(From the archives. A perfect leave-to-cook, warming dish for a cold evening! Originally published December 2008.)
Some dishes dazzle you with their prettiness. Others may look plain, but are just plainly delicious. This simple, filling yet healthy winter dish belongs to the latter group.
Stuffed cabbage rolls  are a staple of Japanese home cooking, believe it or not. I’ve loved it ever since I was little, but I would beg my mother to make it for me. It’s a perfect winter dish, but it can be just a bit fiddly to make.
This stovetop casserole type dish is called キャベツの重ね煮 (kyabetsu no kasaneni) or stewed layered cabbage. It’s basically a deconstructed cabbage roll, made into a round dome and served sliced into wedges. I’ve called it Layered Cabbage Casserole, because ‘stewed cabbage’ in English brings back memories of the greyish limp stuff served in a pool of water that I occasionally had for school lunch in England. (I usually ate lunch at home, since we lived next door to my school, but sometimes when my mother had to go out she’d pay for me to have school lunch. The only things I remember from those school lunches were terrific sausages, and that grey cabbage goo.)
Layered Cabbage doesn’t look very pretty on its own, though it does make an impressive lump. Sliced into wedges though and served with the cooking liquid, it almost looks like a cake, doesn’t it? The cabbage becomes meltingly soft and infused with the flavors of the stuffing and the poaching liquid, which also becomes the sauce.
Here is the big lump (which looks like a rather flat cabbage), with a wedge cut out of it.
It’s a perfect main dish for a cold winter’s night. It’s also very well suited for the slow cooker.
This makes a big ‘cake’, enough for at least 8 servings. This is sort of intentional, because leftovers taste even better the next day. You’ll notice that it combines both Western and Japanese flavors, so it belongs in the yohshoku  (imported and adapted Western food) category of Japanese cooking.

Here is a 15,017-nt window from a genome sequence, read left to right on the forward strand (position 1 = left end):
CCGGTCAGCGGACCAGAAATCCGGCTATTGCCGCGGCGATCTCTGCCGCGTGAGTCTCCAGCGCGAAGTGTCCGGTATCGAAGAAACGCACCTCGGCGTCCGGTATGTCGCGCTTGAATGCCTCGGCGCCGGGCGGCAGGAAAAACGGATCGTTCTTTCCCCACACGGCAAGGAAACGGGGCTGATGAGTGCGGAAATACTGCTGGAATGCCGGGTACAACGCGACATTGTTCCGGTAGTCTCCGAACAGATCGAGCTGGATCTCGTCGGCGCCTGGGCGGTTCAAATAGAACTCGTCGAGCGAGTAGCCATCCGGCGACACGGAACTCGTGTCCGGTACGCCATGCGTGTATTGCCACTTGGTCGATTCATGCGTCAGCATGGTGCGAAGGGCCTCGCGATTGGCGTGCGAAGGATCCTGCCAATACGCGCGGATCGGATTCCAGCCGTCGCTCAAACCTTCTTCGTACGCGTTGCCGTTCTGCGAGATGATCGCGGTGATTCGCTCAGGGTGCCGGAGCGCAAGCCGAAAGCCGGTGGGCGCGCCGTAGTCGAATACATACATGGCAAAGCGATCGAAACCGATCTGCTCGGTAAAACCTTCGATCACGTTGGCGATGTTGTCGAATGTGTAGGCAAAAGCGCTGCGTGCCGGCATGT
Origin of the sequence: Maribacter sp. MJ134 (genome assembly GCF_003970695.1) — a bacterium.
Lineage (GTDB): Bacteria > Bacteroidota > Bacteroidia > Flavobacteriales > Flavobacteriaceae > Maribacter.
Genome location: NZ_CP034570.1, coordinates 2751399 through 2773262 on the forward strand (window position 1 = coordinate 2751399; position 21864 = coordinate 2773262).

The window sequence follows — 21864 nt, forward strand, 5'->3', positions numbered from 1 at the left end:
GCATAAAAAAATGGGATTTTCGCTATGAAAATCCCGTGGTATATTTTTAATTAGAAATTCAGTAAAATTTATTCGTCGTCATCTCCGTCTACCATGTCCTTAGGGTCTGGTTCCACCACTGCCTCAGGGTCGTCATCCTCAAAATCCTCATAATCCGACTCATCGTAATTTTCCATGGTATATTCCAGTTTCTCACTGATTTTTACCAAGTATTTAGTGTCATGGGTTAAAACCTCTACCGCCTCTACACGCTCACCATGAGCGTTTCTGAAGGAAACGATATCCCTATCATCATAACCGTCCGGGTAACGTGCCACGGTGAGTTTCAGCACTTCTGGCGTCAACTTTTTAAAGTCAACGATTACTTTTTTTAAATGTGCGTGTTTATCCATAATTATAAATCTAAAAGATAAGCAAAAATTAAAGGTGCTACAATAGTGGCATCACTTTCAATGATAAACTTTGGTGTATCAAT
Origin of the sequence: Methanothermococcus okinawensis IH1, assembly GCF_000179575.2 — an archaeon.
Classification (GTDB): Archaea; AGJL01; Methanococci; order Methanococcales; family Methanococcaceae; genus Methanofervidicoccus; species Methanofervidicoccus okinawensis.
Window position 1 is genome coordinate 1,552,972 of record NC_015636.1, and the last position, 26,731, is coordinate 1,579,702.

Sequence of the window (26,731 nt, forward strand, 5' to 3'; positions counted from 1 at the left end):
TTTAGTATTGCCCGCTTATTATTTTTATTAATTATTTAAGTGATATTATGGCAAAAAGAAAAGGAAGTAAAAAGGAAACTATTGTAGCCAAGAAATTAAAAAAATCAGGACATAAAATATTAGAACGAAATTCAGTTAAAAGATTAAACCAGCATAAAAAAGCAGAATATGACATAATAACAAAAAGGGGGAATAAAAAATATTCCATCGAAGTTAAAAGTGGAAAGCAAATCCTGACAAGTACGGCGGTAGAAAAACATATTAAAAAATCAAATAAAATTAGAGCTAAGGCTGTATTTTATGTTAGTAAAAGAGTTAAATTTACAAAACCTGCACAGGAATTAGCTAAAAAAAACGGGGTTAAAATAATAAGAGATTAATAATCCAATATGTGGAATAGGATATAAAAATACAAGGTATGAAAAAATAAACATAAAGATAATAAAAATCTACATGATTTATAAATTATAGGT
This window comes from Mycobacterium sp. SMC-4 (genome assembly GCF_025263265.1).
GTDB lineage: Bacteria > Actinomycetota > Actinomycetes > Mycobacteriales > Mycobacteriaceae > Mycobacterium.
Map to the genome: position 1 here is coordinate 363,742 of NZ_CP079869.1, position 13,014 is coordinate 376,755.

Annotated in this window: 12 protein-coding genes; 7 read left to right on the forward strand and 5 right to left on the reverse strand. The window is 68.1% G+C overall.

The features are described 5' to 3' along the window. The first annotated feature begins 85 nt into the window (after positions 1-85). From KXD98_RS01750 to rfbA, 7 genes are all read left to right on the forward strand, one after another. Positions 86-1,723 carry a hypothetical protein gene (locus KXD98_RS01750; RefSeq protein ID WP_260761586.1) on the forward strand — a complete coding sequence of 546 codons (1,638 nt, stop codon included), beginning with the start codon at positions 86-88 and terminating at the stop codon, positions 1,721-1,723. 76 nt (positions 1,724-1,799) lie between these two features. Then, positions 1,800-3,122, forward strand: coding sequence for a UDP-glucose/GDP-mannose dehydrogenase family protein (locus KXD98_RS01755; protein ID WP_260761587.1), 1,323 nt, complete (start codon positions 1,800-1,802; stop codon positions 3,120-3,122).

For the stuffing:
For the sauce/cooking liquid:
Equipment: One of the following:
Plus, a pot lid or heatproof plate that is a bit smaller than the circumference of your pot.
Peel off the cabbage leaves, in as large pieces as possible. Don’t worry if some get torn up though, you can still use them. For presentation purposes, you may want to have at least one or two big, intact leaves to place on the top. You will want to have about 20 leaves worth or more. If the stalk part is very thick, shave them down a bit with a knife or vegetable peeler.
Reserve some of the torn-up cabbage leaves. Blanch the rest of the cabbage leaves for a few minutes in plenty of boiling water. Drain and cool.
While the cabbage leaves cool, make your stuffing by combining all of the stuffing ingredients well.
In the bottom of your pot, put down the uncooked cabbage leaves in a layer. This uncooked cabbage layer will prevent the bottom of your stack of cabbage from burning (if the protective layer burns, you can just throw it out). On top of the uncooked layer, put a layer of cooked cabbage, then a layer of stuffing, and repeat until the pot is almost full. The top layer should be a below the top of the pot, with space enough for that small pot lid or plate to sit on top. For aesthetic purposes, try to make the shape of your stack round like a cabbage, and finish up with a large, intact leaf.
Combine the sauce/liquid ingredients, and pour around the cabbage. The liquid should just barely cover the top of the cabbage cake - add some water if it doesn’t. Add the bay leaf, thyme, pepper and salt if needed. Bring to a boil, then lower the heat and place the small pot lid or plate on top of the cabbage. This is to weight it down a bit and ensure that it stays intact. (This technique is used often in Japanese cooking; the small lid is called an 落としぶた (otoshibuta), meaning ‘dropped lid’.)
Simmer gently for at least 1 hour, or longer. (If using a slow cooker, you can set everything and let it cook all day.)
Taste the sauce/liquid again before serving and adjust the seasoning.
Slice into wedges and serve in a shallow bowl or soup plate with some of the sauce, with plain rice (the Japanese way), or bread.
The tofu in the stuffing mixture lightens it up. You can omit it and use a bit more meat or vegetable instead.
I have not tried it, but you could probably cook this in a heavy casserole dish in the oven too. Just make sure the surface doesn’t dry out.
Try putting a little bit of miso in the liquid (about a tablespoon) to make it richer.